New research focuses on diversity of expertise on Australian boards

Friday, 13 November 2015


    New research focuses on diversity of expertise on Australian boards

    Governing for the long-term: Board composition and diversity
    PricewaterhouseCoopers 2015 Annual Corporate Directors Survey, October 2015 

    Why Companies Need To Build More Diverse Boards
    Forbes, August 2015

    The diversity of expertise on corporate boards in Australia
    Accounting & Finance, AFAANZ, May 2015 

    A recent paper, “The diversity of expertise on corporate boards in Australia”, provides new insights into how diversity of professional expertise on Australian boards relates to firm value and performance.

    The researchers, from the University of Queensland Business School and Illinois State University College of Business, investigated whether there is a positive relationship between diversity of professional expertise on boards and firm value.

    The methodology involved analysis of cross sectional data collected from 8,791 directors across 1,548 ASX-listed firms during 2007, as well as an event study that evaluated stock market reactions to new director appointments during 2004 – 2007.

    Directors were categorised into the following two groupings of professional expertise:

    • specialist business expertiseincluding lawyers, consultants, accountants, bankers and other CEOs; and

    • other expertise: including executives, scientists, engineers, politicians, academics and medical doctors.

    While the researchers found no overall relationship between professional diversity and firm value, they made a number of findings about how the two groupings of professional expertise related to firm value and performance:

    • Shareholders benefit when boards have specialist business expertise. The researchers found that the expertise of lawyers, consultants, accountants, bankers and other CEOs on boards is valued more by shareholders than any other type of expertise. They found that shareholders react positively to such directors being appointed to the board, particularly in the energy and materials industries. The researchers suggested that if boards do not have directors with specialist business expertise, they should diversify their boards to include such directors.
    • Firm value and performance is lower if firms diversify beyond specialist business expertise. The researchers found that broader diversity beyond lawyers, consultants, accountants, bankers and outside CEOs is associated with lower firm value and performance.

    What are the implications of this study for Australian boards and directors?

    A board comprised of directors with diverse professional backgrounds may have access to a broader range of skills, perspectives and problem solving abilities, which may improve board performance.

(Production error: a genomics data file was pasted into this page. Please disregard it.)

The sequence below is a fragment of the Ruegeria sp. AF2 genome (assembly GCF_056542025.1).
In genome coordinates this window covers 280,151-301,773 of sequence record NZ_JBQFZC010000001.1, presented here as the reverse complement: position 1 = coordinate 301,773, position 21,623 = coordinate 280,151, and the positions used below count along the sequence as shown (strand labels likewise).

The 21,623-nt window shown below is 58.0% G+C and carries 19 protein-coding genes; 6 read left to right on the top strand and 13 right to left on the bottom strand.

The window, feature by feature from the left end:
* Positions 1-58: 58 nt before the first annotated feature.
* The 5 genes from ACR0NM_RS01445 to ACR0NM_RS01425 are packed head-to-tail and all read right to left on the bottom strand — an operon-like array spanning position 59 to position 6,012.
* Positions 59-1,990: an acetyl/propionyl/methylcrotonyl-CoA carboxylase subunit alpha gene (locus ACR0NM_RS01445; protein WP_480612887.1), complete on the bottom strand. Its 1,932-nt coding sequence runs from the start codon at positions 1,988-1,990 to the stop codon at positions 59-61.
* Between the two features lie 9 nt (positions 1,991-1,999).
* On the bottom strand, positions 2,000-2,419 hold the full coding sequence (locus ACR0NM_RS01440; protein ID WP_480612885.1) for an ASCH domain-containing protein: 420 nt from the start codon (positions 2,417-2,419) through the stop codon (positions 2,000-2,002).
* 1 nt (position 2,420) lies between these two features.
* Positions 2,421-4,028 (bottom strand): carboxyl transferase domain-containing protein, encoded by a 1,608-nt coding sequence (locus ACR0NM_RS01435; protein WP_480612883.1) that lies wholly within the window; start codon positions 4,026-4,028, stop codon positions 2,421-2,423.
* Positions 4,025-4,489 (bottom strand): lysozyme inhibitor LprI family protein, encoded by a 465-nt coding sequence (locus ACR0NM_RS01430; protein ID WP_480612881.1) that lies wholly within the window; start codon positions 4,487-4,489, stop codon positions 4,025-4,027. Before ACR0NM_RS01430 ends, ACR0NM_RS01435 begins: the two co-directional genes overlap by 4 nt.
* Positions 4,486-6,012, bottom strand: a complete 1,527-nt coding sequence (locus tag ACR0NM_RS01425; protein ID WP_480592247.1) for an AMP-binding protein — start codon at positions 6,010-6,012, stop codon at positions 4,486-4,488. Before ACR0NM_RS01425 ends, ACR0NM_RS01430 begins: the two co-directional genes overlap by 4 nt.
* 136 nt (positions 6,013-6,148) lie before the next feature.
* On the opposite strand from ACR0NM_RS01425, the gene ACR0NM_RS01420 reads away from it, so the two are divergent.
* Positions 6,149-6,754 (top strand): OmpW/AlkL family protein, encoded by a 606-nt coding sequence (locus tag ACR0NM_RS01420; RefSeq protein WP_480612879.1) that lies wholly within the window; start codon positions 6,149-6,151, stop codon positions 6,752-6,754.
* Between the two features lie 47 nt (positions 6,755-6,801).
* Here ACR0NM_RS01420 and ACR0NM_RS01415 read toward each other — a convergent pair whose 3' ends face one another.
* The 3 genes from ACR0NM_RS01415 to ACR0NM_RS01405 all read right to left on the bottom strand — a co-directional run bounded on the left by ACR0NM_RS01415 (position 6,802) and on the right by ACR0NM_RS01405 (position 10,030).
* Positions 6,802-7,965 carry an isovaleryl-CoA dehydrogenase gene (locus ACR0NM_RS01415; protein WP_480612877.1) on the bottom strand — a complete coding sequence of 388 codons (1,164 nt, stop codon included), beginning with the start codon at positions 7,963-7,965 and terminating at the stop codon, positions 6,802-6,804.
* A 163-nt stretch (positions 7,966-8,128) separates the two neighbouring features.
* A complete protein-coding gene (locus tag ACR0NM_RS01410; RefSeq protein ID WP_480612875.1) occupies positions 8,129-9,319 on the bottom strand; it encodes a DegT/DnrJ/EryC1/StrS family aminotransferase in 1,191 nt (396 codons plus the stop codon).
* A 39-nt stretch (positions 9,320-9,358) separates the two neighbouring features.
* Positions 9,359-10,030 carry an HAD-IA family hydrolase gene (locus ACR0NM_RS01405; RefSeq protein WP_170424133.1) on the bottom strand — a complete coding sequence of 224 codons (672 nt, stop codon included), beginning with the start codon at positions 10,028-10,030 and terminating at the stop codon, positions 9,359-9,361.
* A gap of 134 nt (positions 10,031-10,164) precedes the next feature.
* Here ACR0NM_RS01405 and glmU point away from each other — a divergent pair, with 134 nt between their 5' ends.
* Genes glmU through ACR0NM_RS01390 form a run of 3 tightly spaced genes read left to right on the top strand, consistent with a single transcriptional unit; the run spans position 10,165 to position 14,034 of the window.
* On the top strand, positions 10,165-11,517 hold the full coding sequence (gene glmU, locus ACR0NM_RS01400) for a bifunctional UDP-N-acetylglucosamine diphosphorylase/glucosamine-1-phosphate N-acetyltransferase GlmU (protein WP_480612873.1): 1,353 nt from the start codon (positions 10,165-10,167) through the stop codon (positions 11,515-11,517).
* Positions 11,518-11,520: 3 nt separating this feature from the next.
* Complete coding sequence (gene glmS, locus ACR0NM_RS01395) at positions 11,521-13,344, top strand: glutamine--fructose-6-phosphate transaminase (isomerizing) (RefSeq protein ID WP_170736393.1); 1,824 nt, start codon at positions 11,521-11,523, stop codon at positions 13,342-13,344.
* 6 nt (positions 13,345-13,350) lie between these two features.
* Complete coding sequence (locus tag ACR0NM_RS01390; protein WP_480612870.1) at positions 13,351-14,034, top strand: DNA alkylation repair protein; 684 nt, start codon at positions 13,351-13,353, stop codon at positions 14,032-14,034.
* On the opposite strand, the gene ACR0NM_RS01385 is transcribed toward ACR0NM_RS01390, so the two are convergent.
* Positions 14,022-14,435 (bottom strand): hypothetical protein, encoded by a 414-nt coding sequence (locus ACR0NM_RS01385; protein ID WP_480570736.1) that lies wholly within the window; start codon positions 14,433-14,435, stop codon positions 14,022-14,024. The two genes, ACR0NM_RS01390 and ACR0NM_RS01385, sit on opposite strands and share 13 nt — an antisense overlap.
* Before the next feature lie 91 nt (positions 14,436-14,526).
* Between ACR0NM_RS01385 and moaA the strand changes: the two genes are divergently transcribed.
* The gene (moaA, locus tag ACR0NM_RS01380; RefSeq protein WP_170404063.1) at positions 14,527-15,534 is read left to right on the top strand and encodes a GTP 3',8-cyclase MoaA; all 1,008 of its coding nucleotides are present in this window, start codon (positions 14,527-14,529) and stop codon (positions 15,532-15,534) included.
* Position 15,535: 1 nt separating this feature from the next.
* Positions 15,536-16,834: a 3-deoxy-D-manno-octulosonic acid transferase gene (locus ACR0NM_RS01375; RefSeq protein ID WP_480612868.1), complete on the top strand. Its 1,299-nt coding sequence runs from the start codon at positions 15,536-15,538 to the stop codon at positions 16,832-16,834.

This study challenges this belief by suggesting that too much diversity (that is, beyond lawyers, consultants, accountants, bankers and other CEOs) may be associated with negative firm value and performance.

    It is important to note the study’s limitations. For example:

    • it focuses on data from 2007. Accordingly, it does not fully address how expertise needs may change over time, including in varying economic conditions and over different stages of a company’s lifecycle;

    • there does not appear to be a clear rationale for the chosen groupings of professions;  and

    • it does not evaluate the effectiveness of any particular type of professional expertise on firm performance or value.

    Other studies have pointed to the benefits of broader professional expertise on boards.

    A team of university researchers in the US examined the performance of more than 2,000 companies from 1998 to 2011. The study found that more diverse boards (including boards with diverse expertise) were more likely to pay dividends to shareholders and less prone to risk taking than homogenous boards. The study is yet to be published.

    Spencer Stuart has suggested that diverse professional expertise plays a key role in the pre-IPO process. It suggests that companies which have plans to list publicly should consider establishing boards which include directors with strategic, financial, digital and international business expertise.

    PricewaterhouseCoopers (PwC) has recently released its 2015 Annual Corporate Directors Survey, which contains a section on board composition and diversity. The PwC Report examined the responses of 783 public company directors and found that the most desirable director attributes were financial expertise (91%), industry expertise (70%), operational expertise (66%) and risk management expertise (62%).

    Latest news

    This is of of your complimentary pieces of content

    This is exclusive content.

    You have reached your limit for guest contents. The content you are trying to access is exclusive for AICD members. Please become a member for unlimited access.